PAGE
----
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Luisa Cochella

One of the main goals of developmental biology is to understand how the different cell types that constitute a multicellular organism are specified during its development. We are currently exploring the different mechanisms of gene expression regulation that control this process. We are interested in how the transcriptional history of a cell influences its fate as well as in how post-transcriptional mechanisms contribute to the diversification of the genetic programs that control cell differentiation.

Luisa Cochella is an Adjunct Investigator at the IMP and Assistant Professor at Johns Hopkins University School of Medicine. You find more detailed information about her work and research group at: 

Transcriptional and post-transcriptional mechanisms of cell-type specification

Description of research activities

Figure 1. Schematic of the invariant cell lineage during C. elegans development. The precise sequence of cell divisions that gives rise to each somatic cell is known (adapted from Sulston et al. 1983). As examples, the origin of two specific neurons is represented by the red and blue bars and the origin of pharyngeal muscle cells is represented by the green bars.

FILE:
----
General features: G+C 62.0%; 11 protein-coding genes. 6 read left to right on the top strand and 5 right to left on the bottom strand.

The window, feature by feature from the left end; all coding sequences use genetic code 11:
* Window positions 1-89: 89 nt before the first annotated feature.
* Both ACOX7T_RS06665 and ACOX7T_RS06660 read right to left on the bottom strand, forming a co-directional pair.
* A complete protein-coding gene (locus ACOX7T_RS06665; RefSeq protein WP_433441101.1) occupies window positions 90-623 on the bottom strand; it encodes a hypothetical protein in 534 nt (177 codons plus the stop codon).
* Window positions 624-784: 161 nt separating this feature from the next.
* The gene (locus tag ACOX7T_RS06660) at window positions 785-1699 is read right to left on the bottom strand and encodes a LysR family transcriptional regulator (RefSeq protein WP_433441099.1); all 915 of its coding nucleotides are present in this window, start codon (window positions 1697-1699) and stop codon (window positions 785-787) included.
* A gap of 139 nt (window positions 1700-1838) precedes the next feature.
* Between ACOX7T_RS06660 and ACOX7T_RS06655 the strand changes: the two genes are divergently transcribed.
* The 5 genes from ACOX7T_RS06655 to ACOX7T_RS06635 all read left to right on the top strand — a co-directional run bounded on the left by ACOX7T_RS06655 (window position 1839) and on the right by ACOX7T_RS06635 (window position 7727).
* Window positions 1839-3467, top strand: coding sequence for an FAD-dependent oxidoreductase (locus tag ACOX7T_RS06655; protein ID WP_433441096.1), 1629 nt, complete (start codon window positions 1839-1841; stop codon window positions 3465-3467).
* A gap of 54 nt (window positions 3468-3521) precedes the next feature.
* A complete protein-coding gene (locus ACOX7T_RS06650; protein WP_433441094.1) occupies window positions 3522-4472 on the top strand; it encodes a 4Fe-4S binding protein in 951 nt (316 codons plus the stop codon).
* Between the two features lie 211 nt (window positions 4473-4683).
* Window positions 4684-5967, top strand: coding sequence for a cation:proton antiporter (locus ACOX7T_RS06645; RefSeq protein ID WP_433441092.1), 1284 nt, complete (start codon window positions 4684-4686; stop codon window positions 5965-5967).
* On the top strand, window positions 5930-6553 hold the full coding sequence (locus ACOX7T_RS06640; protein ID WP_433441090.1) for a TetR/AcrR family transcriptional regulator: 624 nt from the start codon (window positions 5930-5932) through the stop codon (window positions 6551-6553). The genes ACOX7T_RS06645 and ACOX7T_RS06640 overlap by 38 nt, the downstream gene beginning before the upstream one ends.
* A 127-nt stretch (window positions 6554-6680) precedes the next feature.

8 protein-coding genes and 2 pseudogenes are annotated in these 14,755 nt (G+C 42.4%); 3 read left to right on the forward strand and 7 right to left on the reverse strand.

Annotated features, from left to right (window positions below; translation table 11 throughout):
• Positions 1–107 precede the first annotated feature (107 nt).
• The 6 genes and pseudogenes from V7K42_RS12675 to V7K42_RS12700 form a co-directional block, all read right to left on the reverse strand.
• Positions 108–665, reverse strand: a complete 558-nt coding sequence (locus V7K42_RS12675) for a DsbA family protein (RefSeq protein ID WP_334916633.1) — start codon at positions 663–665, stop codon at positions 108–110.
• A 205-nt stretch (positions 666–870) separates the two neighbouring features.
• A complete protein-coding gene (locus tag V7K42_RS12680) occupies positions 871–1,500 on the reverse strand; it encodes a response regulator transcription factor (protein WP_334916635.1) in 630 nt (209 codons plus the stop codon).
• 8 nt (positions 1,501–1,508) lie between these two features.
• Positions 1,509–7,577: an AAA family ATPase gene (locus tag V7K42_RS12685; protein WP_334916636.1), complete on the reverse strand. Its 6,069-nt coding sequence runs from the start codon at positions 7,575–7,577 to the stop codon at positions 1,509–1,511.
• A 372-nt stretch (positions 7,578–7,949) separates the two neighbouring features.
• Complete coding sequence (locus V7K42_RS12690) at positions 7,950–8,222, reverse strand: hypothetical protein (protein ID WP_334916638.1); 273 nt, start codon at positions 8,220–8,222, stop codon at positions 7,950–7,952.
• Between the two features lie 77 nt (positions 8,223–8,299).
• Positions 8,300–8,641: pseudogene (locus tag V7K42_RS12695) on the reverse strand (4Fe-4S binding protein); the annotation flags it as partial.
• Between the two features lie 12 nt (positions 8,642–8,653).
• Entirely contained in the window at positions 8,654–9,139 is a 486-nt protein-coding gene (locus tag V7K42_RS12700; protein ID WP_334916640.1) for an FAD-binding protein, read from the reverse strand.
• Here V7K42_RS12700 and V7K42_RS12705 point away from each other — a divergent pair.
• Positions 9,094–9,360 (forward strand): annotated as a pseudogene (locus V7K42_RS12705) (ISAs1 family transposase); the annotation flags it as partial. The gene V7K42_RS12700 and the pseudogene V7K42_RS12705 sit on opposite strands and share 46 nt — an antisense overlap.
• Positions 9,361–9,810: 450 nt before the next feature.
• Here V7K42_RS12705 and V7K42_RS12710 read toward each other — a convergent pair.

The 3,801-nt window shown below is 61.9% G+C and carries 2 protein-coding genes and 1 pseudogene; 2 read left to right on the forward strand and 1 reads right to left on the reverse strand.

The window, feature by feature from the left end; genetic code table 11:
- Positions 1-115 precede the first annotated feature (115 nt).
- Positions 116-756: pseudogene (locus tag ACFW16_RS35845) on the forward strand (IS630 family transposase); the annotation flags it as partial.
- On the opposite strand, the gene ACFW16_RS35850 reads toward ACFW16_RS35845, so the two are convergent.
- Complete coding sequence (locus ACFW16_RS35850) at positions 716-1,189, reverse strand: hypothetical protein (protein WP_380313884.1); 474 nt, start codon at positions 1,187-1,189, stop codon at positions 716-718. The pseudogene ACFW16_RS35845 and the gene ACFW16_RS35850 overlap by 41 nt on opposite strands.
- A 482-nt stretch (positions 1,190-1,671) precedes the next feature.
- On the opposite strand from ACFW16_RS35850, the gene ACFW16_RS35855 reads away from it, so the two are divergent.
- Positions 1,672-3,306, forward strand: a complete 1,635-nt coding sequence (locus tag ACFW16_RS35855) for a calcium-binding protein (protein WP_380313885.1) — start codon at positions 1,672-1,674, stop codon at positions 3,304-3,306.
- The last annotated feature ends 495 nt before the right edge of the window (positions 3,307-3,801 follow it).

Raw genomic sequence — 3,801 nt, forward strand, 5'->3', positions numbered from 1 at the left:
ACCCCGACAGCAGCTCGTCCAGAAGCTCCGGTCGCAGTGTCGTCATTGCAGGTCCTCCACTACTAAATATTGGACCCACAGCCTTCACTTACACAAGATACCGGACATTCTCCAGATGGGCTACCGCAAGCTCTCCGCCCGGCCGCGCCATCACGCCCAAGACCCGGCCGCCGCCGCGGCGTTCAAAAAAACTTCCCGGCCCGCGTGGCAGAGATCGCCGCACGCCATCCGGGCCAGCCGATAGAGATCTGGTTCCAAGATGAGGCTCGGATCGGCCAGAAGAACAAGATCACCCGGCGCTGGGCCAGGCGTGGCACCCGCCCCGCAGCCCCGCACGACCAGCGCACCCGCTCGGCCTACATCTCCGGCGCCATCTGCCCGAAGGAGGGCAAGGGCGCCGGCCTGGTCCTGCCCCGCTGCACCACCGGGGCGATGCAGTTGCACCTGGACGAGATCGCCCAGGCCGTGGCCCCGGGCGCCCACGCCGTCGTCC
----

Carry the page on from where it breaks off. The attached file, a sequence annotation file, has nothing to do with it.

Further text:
Cellular identities are defined by the expression of so-called terminal gene batteries that provide each cell type with its unique structural and functional properties. These defining gene batteries are in turn produced by the combinatorial action of gene expression regulators both at the transcriptional and at the post-transcriptional level. We aim to understand how the gene regulatory networks that control cell type differentiation are established during development and how they diversify both in development and through evolution. For this, we focus on two specific questions:

  1. What is the contribution of post-transcriptional regulators, such as miRNAs, to generating cellular complexity during development and evolution?
  2. How do early transcriptional events during development impact the final fate of a cell and translate into increased cellular diversity?

We address these questions using the nematode C. elegans as a model system as it has a well-defined anatomy with 959 somatic cells in the adult, which are produced by an invariant developmental lineage (Figure 1). This means that the developmental history of every cell can be followed from the zygote with certainty and shows how a relatively small number of cell divisions is sufficient to produce differentiated cells from the zygote. In addition, C. elegans is a powerful genetic model organism, amenable to classical approaches but also to more recent genome engineering methods with relative ease and speed. And finally, the output of genetic manipulations on cell type specification can be measured at the level of gene expression changes in individual cells as well as at the level of cellular function and organism physiology.